Travel TrendsBut herd immunity and vaccinated travellers returning to the skies could be just months away, according to International SOS.

Battle of the variants on the travel recovery path

By
|
VaccineGettyImages- Firn
While many developing nations have yet to receive a single dose of the vaccine, significant inroads have been made in countries that previously struggled to contain the pandemic. Photo Credit: Getty Images/Firn

As the race between vaccines and variants continues, it’s becoming increasingly difficult to chart a recovery course for business travel and the return of international meetings.

The best way forward, according to Dr Doug Quarry, group medical director, medical intelligence, at International SOS, is to distribute a vaccine that not only prevents people from getting sick, but also stops the spread of Covid-19.

During a recent webinar he stressed the importance of assessing vaccine efficacy based on two outcomes: preventing mild, moderate and severe disease and infection.

“It’s a battle of the variants,” Quarry explained, outlining the differences between the UK, South African and Brazilian strains of the coronavirus. But he warned against new “scariants” that have recently emerged in the US, insisting that uneven vaccine rollout within and between countries is of far greater consequence.

While many developing nations have yet to receive a single dose, significant inroads have been made in countries, like the US and the UK, which previously struggled to contain the pandemic.

Quarry reported progress towards herd immunity in the US, saying it may even be achieved within three or four months. He also applauded the positive effects of vaccination and non-pharmaceutical intervention (aka lockdown) in the UK, describing the government’s plan to reopen all sectors of its economy by 21 June as “not fanciful”.

Vaccination_population
As the vaccination effort continues, governments around the world are learning to live with the virus. Photo Credit: Our World in Data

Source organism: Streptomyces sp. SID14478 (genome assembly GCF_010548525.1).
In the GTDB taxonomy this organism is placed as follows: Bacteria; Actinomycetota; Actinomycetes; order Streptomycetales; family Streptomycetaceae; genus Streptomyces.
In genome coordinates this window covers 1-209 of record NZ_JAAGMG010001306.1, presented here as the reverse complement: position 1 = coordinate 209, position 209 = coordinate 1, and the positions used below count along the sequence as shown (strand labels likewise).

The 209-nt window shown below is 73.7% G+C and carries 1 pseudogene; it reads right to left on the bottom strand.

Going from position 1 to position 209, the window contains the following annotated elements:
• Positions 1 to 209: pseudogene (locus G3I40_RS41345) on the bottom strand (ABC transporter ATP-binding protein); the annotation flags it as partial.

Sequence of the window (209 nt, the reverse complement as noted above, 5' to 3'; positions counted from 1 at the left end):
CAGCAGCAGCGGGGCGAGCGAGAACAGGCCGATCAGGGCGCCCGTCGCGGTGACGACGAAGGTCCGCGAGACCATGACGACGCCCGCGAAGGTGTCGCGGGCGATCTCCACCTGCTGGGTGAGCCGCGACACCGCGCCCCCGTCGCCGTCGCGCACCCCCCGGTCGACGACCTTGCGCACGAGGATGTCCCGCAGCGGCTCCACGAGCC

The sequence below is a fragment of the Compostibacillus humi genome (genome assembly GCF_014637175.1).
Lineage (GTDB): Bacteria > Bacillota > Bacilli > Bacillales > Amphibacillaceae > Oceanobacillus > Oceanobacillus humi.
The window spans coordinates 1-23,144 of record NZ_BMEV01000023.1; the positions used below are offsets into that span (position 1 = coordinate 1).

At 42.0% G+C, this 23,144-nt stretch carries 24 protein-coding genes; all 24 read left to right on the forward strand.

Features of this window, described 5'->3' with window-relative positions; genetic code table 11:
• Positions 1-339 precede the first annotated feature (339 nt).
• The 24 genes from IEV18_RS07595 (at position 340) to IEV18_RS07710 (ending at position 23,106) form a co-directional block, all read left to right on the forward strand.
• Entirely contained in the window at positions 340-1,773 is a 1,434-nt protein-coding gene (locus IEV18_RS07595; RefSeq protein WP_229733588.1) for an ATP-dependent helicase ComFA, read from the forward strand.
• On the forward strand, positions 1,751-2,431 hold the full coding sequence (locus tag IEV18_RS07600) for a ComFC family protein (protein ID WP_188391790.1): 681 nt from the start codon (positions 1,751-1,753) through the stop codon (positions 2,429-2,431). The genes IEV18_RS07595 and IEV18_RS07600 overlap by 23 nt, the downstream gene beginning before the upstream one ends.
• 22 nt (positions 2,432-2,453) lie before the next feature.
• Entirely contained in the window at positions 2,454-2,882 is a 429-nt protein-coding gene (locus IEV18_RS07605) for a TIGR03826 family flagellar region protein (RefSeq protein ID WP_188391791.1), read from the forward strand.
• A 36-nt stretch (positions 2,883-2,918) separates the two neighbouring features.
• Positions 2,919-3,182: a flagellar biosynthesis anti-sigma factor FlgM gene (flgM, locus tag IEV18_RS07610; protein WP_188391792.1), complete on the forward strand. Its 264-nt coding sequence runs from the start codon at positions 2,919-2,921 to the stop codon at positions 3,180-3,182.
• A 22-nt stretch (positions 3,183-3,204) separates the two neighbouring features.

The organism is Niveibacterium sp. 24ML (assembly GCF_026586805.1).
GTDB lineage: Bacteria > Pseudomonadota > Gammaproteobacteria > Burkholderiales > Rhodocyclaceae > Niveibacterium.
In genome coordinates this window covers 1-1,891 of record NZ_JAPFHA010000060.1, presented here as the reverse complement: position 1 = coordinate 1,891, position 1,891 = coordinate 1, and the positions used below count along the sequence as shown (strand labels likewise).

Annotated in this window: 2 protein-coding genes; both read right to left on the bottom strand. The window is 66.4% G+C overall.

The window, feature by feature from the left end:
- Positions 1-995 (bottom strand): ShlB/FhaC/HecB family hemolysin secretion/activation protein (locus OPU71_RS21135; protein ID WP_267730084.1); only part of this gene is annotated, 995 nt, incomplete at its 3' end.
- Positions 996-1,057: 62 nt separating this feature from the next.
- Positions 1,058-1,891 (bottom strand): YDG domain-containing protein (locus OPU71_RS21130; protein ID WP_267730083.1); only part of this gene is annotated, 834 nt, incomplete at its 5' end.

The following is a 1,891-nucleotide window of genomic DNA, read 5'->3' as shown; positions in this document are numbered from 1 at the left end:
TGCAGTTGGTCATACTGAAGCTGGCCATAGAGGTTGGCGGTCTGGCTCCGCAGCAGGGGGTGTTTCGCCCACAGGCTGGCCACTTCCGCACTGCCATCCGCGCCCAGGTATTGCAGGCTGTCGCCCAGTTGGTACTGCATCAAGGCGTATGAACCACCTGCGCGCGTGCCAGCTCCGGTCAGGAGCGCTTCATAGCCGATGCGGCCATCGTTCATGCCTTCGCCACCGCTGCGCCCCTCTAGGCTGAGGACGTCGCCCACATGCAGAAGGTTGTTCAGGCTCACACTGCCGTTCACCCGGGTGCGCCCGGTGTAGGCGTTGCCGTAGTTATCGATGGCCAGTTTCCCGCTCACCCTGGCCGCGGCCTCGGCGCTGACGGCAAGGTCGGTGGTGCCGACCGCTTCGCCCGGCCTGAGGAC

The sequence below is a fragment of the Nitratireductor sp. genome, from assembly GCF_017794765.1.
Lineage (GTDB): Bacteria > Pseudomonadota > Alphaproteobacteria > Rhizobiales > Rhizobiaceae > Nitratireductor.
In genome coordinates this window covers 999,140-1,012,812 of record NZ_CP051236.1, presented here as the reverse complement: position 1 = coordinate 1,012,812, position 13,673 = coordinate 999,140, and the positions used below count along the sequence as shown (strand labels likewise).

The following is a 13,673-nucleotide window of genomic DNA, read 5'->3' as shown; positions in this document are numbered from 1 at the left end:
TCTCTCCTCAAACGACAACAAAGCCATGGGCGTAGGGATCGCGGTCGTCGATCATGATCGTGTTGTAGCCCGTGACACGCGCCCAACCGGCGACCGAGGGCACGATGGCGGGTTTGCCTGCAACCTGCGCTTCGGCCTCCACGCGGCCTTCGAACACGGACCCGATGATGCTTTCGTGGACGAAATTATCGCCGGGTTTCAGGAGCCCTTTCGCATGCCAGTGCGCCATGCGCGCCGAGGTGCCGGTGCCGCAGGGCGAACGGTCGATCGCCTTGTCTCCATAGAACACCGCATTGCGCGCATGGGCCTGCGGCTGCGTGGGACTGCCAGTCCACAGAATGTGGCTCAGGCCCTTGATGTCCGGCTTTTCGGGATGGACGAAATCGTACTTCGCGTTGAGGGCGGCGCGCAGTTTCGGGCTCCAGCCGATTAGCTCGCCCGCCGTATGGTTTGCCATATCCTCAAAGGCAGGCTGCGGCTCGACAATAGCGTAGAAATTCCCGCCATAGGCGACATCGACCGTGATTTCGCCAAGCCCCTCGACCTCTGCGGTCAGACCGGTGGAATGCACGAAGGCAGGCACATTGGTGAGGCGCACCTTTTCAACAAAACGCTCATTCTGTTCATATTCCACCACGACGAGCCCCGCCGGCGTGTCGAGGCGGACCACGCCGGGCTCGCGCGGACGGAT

On a global scale, Israel is leading the charge, with 92% of its population already vaccinated (as of 28 February), followed by the UAE (60%) and the US (22%). According to Quarry, Israel has seen “very good results”, with an impressive 94% drop in symptomatic cases following two doses of the Pfizer-BioNTech jab.

As the vaccination effort continues, governments around the world are learning to live with the virus, developing novel ways to meet and travel safely.

The possibility of only having vaccinated people flying could be a reality within the next six months.– Doug Quarry, International SOS

In Singapore, a meetings bubble for business travellers, known as [email protected], opened last month with accommodation and meeting rooms (divided by floor-to-ceiling glass panels). The Thai resort island of Phuket also recently welcomed its first foreign visitors as part of a villa quarantine concept at Sri Panwa resort.

Remarkably, domestic travel in countries like Russia and China has largely returned to pre-pandemic levels.

Meanwhile, plans for a trans-Tasman travel bubble between Australia and New Zealand continue in earnest, with hopes of an April launch date. Tourism Australia managing director, Philippa Harrison, has also urged the government to focus on managing the virus — and associated risks — rather than trying to eradicate it.

Vaccines will surely help, but they aren’t the silver bullet that many event planners and corporate travel planners had hoped.

Phased mobility planning is the safest way forward, according to International SOS security director, James Robertson. Like Quarry, he cautions vaccine nationalism and the “infodemic” affecting not only travel recovery, but also duty of care responsibilities when it comes to a mobile or remote workforce.

“The current nationalistic economic agenda can manifest in real-world issues like protectionism and antagonism to foreign workers,” he said.

Vaccine protection
Vaccines will surely help, but they aren’t the silver bullet that many event planners and corporate travel planners had hoped. Photo Credit: Getty Images/Viorel Poparcea

As airlines continue to struggle, route reductions will also pose an issue for regional and international movement, particularly long-haul flights between primary and secondary cities.

“Legacy carriers, especially those that relied on business class, have had the greatest problem,” Robertson said.

Another criteria to return to the skies will be digital health passports, which Robertson believes will be “a key feature” to Covid-safe travel. IATA’s Travel Pass is being rolled out this month (March), joining a number of other blockchain-powered passes, such as CommonPass, AOKpass by the International Chamber of Commerce, SITA’s Health Protect, and Verifly.

Robertson believes regulatory authorities will see digital health passes as a mandatory requirement for travel — and airlines like Qantas have already stated that a vaccination passport will be necessary for international travel. But greater standardisation is needed to reduce friction and uncertainty, especially for business travellers with complex itineraries.

Quarry added: “Vaccination passports will ensure everyone is protected against severe disease, but won’t mean there isn’t a virus on the plane.”

Nevertheless, he remains positive. “You’ll be surprised at how fast [vaccination] is happening… the possibility of only having vaccinated people flying could be a reality within the next six months.”

JDS Travel News JDS Viewpoints JDS Africa/MI